Centric Allometry: Studying Growth Using Landmark Data

Fred L. Bookstein
2021 Evolutionary biology  
AbstractThe geometric morphometric (GMM) construction of Procrustes shape coordinates from a data set of homologous landmark configurations puts exact algebraic constraints on position, orientation, and geometric scale. While position as digitized is not ordinarily a biologically meaningful quantity, and orientation is relevant mainly when some organismal function interacts with a Cartesian positional gradient such as horizontality, size per se is a crucially important biometric concept,
more » ... lly in contexts like growth, biomechanics, or bioenergetics. "Normalizing" or "standardizing" size (usually by dividing the square root of the summed squared distances from the centroid out of all the Cartesian coordinates specimen by specimen), while associated with the elegant symmetries of the Mardia–Dryden distribution in shape space, nevertheless can substantially impeach the validity of any organismal inferences that ensue. This paper adapts two variants of standard morphometric least-squares, principal components and uniform strains, to circumvent size standardization while still accommodating an analytic toolkit for studies of differential growth that supports landmark-by-landmark graphics and thin-plate splines. Standardization of position and orientation but not size yields the coordinates Franz Boas first discussed in 1905. In studies of growth, a first principal component of these coordinates often appears to involve most landmarks shifting almost directly away from their centroid, hence the proposed model's name, "centric allometry." There is also a joint standardization of shear and dilation resulting in a variant of standard GMM's "nonaffine shape coordinates" where scale information is subsumed in the affine term. Studies of growth allometry should go better in the Boas system than in the Procrustes shape space that is the current conventional workbench for GMM analyses. I demonstrate two examples of this revised approach (one developmental, one phylogenetic) that retrieve all the findings of a conventional shape-space-based approach while focusing much more closely on the phenomenon of allometric growth per se. A three-part Appendix provides an overview of the algebra, highlighting both similarities to the Procrustes approach and contrasts with it.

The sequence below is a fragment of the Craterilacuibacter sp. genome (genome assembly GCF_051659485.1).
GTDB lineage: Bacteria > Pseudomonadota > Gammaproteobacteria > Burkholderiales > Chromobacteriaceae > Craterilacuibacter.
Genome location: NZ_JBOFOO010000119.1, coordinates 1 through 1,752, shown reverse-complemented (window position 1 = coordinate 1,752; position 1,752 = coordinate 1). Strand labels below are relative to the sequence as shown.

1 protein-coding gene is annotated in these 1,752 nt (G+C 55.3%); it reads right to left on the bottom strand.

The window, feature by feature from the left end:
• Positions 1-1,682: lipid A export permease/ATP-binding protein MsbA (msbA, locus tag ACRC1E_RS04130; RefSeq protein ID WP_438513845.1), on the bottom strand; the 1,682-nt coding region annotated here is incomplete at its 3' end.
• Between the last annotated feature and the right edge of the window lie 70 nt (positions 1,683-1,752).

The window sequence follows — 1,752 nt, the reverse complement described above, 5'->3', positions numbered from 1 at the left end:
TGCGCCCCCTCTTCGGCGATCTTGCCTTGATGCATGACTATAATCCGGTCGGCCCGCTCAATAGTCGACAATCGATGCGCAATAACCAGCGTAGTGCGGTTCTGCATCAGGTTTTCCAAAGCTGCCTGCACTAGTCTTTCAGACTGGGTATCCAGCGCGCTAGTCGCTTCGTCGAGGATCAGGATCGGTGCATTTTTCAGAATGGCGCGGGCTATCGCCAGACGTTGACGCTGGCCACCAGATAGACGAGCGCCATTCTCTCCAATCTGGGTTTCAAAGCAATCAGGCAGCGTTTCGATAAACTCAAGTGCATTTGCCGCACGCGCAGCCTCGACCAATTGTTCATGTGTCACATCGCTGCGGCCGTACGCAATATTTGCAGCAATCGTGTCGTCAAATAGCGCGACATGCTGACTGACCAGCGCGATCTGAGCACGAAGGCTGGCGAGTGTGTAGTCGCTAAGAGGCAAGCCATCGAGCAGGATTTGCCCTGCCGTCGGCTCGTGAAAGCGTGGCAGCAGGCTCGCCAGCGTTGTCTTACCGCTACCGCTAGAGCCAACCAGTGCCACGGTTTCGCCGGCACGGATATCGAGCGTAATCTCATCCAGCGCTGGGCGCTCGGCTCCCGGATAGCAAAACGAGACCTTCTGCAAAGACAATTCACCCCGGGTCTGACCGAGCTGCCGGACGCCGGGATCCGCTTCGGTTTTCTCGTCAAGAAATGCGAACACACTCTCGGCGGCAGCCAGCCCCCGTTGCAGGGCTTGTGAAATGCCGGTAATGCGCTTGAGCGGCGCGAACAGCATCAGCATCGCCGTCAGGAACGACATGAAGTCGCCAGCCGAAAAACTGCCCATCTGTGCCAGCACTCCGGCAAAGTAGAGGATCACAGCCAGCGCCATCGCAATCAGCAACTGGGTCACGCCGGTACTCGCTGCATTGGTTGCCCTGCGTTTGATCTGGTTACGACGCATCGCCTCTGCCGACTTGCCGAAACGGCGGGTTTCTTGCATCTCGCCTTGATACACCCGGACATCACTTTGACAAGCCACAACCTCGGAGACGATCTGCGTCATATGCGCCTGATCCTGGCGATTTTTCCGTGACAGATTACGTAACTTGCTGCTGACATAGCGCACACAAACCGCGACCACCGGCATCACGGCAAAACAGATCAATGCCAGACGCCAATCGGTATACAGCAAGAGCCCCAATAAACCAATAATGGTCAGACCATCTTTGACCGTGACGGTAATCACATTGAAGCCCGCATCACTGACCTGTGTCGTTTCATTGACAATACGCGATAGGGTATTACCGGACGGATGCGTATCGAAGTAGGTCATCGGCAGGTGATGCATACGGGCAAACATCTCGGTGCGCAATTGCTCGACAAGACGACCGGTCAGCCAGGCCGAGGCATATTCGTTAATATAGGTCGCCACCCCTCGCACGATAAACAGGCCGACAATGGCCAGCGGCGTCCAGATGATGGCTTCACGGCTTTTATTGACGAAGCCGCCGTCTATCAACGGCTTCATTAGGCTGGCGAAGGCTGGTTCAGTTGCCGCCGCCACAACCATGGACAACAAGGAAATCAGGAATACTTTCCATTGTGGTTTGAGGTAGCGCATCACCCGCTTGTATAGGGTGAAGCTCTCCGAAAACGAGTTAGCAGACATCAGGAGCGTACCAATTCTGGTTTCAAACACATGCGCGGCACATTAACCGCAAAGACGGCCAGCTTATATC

doi:10.1007/s11692-020-09530-w fatcat:uezgm6lj3ncwvejpkynuovx2sa